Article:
Deputy Prime Minister Nick Clegg and Ukip leader Nigel Farage will go head-to-head in two debates before the European Parliament elections take place across the continent in May.
The two will argue over whether the United Kingdom should be part of the European Union first on radio station LBC on Wednesday 26 March between 7pm and 8pm, in a debate hosted by Nick Ferrari.
The following week, the pair will take the issue to television screens in a live debate which will be aired on BBC Two on Wednesday 2 April, hosted by Question Time chair David Dimbleby.
The hour-long, 7pm debate will take place before a demographically representative audience, and an equal split of pro-EU and anti-EU audience members, who will be given the opportunity to field questions to the two leaders.
James Harding, Director of BBC News and Current Affairs, said he was “delighted to have negotiated successfully to broadcast this important debate”, adding: “Europe is always a highly charged issue in British politics and this is a fantastic opportunity to test the arguments.”
Talking up the debates, Farage said: “For the first time in 39 years the British people will hear a proper, open debate on the UK’s membership of the European Union.”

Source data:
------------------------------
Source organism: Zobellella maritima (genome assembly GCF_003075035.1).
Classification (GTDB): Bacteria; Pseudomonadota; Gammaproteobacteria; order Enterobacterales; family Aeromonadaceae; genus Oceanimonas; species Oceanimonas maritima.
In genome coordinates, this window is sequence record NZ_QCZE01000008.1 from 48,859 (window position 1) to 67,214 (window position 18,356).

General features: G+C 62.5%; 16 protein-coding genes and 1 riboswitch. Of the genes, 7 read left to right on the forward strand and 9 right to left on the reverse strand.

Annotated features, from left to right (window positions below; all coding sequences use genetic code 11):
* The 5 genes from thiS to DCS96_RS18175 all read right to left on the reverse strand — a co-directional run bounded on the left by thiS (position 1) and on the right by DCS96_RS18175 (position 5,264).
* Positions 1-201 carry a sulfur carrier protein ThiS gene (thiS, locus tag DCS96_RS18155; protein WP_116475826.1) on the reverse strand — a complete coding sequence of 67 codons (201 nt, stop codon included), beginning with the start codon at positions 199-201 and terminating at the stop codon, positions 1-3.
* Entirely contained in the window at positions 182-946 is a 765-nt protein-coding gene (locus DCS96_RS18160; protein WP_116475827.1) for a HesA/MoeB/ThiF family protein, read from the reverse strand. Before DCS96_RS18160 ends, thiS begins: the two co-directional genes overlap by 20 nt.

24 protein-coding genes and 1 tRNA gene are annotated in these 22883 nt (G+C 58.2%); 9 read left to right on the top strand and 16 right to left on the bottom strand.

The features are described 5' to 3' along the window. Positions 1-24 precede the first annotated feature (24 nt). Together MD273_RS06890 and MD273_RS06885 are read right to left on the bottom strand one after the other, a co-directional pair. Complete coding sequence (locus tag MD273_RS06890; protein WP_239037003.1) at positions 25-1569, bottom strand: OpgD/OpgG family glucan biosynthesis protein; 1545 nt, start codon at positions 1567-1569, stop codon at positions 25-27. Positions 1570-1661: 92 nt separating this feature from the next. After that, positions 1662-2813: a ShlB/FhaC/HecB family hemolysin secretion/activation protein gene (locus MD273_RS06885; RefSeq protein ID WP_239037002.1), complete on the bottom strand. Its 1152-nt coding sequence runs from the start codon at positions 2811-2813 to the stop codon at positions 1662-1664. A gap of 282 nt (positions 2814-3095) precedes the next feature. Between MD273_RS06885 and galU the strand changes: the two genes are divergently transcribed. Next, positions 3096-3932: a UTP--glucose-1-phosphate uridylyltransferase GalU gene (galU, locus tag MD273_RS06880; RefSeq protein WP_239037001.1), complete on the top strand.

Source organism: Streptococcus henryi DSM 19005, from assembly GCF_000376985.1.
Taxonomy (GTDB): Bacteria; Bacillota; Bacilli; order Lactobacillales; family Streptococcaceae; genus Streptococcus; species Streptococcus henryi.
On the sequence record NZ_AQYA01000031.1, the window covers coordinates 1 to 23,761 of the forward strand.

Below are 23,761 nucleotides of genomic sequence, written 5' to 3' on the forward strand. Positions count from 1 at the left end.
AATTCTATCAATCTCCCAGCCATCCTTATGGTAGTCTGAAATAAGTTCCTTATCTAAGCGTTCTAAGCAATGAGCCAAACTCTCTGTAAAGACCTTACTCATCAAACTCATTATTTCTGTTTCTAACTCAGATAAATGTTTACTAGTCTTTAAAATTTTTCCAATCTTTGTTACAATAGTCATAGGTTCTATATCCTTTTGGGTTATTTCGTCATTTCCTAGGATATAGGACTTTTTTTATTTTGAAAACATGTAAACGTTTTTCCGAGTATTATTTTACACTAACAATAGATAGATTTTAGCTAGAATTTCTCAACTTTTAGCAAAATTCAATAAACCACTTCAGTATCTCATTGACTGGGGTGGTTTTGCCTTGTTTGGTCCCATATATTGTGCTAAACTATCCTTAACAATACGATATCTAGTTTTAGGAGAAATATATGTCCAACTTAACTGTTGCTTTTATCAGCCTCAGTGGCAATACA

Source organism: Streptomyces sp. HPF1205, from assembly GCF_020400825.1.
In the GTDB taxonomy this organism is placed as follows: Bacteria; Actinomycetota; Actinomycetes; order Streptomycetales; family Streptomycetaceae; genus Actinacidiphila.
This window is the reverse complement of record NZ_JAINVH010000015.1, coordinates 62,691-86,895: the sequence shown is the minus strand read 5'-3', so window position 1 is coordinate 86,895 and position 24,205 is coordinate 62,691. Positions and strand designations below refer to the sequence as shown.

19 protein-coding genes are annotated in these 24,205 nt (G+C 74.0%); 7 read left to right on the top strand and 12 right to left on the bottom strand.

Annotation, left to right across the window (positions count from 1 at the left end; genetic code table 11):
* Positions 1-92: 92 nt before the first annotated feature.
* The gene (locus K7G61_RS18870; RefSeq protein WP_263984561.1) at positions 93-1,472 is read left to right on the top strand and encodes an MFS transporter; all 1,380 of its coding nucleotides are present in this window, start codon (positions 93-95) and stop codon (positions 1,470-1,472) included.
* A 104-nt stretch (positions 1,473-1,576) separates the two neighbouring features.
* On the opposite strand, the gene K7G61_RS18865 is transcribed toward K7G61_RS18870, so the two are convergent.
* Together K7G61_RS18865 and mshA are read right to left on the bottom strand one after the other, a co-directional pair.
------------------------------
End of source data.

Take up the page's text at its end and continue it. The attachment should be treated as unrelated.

He added that it was time for the UK to “leave the European Union and embrace the world”.
Clegg, who is leader of the Liberal Democrats as well as the Deputy PM, said he looked forward to the “lively contest” and relished “the prospect of talking about how [Lib Dems] are fighting to keep Britain in Europe to protect British jobs while [Ukip] want to yank us out and threaten our recovery”.
The debates will be high-profile interventions by two of the UK’s most prominent pro-EU and anti-EU figures ahead of the European Parliament election, which takes place in the UK on Thursday 22 May.
The election will be the first major test of public opinion on the European institutions since 2009, when Farage’s eurosceptics picked up a vote share of 16.6% across Great Britain and Gibraltar, coming second to the Conservatives – but failing to win an MEP in Scotland, where they polled 5.2%.
Opinion polls have suggested Ukip could come second again this year, with a vote share between 20-30%, because of the rise in euroscepticism in parts of England and Wales.
But the Liberal Democrats are spearheading a pro-EU counter-offensive, branding themselves as “the party of IN”. On their party website, they describe themselves as “the only party prepared to unambiguously make the case that Britain is better off in the EU”.
The UK elects 73 Members of the European Parliament using various methods of proportional representation. The election will take place on Thursday 22 May and results will likely be announced on Sunday 25 May, after voting has closed in the other 28 member states.